TD:      So, let just talk about what that looks like circumstantially.  Jeremiah was faithful all the way through, wasn’t he?

BS:      Yes.  

TD:      And, as best we can tell, so as Ezekiel and so was Daniel.  And they were all contemporaries.  

Well, Daniel got deported; probably made a eunuch.  Had his life threatened a number of times.  Got thrown in the lions’ den.  I mean, he was faithful, but he went through a lot of trouble.

Jeremiah—nobody would listen to him.  He was asked—he and Ezekiel were both asked—to do all these completely unreasonable things, as we went through in one of our sessions.  He was thrown in a well.  They tried to kill him.  A guy rescued him.  He kind of got kidnapped and taken to Egypt, as I recall.  

So, you know, it wasn’t that they lived all that comfortably.  It’s not like, okay, things will be happy if you do obey.  If you do walk in obedience, there’s a lot of persecution that goes with it.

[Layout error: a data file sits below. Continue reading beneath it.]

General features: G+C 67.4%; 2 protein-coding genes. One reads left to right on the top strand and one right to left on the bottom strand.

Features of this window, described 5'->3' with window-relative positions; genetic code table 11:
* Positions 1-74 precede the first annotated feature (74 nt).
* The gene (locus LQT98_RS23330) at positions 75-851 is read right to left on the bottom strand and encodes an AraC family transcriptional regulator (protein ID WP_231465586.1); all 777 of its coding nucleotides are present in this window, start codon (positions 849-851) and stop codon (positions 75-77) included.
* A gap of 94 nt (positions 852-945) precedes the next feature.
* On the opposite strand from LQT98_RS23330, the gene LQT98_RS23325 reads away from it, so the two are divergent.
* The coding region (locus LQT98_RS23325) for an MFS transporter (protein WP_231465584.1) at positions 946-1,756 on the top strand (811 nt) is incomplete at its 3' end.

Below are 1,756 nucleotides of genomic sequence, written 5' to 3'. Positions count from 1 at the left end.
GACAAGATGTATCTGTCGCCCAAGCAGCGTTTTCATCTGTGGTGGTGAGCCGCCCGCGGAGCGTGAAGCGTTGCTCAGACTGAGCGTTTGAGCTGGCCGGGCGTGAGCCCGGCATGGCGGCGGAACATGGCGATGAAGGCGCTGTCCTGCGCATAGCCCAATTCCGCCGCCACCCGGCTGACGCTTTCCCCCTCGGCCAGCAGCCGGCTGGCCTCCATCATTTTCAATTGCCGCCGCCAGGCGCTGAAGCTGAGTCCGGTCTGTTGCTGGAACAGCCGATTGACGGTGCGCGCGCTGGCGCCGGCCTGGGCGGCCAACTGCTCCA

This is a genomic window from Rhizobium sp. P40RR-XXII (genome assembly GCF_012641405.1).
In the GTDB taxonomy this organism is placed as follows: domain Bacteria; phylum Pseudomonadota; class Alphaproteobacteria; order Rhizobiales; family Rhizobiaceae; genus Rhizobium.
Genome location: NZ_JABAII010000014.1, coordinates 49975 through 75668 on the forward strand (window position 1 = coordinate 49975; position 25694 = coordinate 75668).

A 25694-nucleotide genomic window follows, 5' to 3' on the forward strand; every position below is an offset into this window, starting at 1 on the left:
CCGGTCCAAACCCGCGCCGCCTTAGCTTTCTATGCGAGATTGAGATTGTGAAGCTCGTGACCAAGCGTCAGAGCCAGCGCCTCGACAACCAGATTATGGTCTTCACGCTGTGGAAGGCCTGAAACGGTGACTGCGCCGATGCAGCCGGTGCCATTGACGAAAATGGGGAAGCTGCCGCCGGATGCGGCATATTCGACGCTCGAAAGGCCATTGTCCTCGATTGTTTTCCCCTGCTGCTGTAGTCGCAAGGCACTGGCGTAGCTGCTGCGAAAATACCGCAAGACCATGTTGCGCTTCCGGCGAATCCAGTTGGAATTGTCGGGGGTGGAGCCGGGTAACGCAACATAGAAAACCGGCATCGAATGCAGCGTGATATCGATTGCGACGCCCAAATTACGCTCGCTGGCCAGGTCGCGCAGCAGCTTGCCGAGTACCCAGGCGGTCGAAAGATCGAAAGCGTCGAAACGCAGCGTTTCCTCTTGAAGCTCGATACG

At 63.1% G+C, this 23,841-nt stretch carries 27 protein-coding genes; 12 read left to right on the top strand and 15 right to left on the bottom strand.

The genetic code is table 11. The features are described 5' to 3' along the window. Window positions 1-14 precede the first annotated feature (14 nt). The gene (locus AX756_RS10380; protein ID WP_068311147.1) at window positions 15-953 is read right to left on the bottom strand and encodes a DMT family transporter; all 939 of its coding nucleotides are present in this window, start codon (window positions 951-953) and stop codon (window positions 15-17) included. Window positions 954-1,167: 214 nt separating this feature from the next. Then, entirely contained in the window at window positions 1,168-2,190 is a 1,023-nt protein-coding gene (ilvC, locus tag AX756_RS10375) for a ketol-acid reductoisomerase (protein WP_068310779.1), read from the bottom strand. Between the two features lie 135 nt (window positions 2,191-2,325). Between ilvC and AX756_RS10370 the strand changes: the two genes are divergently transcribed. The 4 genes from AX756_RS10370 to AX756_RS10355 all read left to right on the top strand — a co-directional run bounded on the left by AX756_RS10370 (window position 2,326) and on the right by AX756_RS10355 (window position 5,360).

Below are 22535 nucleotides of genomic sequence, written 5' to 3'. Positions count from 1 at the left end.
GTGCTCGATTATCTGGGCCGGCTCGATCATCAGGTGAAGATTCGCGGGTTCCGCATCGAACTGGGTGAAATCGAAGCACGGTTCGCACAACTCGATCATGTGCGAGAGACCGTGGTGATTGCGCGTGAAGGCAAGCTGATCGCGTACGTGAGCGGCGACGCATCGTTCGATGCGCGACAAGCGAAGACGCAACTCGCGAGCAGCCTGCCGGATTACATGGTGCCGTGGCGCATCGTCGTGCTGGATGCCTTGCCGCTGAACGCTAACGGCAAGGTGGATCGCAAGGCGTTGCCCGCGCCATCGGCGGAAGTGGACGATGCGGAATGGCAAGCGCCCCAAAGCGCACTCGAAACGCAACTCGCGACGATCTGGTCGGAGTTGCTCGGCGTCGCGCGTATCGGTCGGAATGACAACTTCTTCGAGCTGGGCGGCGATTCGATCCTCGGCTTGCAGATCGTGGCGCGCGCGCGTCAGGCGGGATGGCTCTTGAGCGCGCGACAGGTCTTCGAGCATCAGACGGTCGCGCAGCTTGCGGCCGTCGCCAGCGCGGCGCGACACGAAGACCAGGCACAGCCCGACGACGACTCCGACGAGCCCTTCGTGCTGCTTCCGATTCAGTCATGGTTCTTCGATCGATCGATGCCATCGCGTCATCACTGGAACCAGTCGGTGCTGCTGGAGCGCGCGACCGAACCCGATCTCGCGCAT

And all of Jesus’ disciples were martyrs.  John was a martyr by exile instead of being a martyr who was executed, but still martyrdom.  

So, what’s the difference?  You’re going to end up suffering either way.  Why not just, you know, eat, drink, and be merry and enjoy what you can?  Because it’s going to be tough either way.  What about taking that view?  

BS:      Well, that’s certainly a perspective you can have.  And it makes a lot of sense if we are trusting in ourselves and what we can see and what’s around us.  But if we trust God, that his way is better and that there’s a much greater reward, then we’re foregoing that by choosing what’s comfortable and convenient now.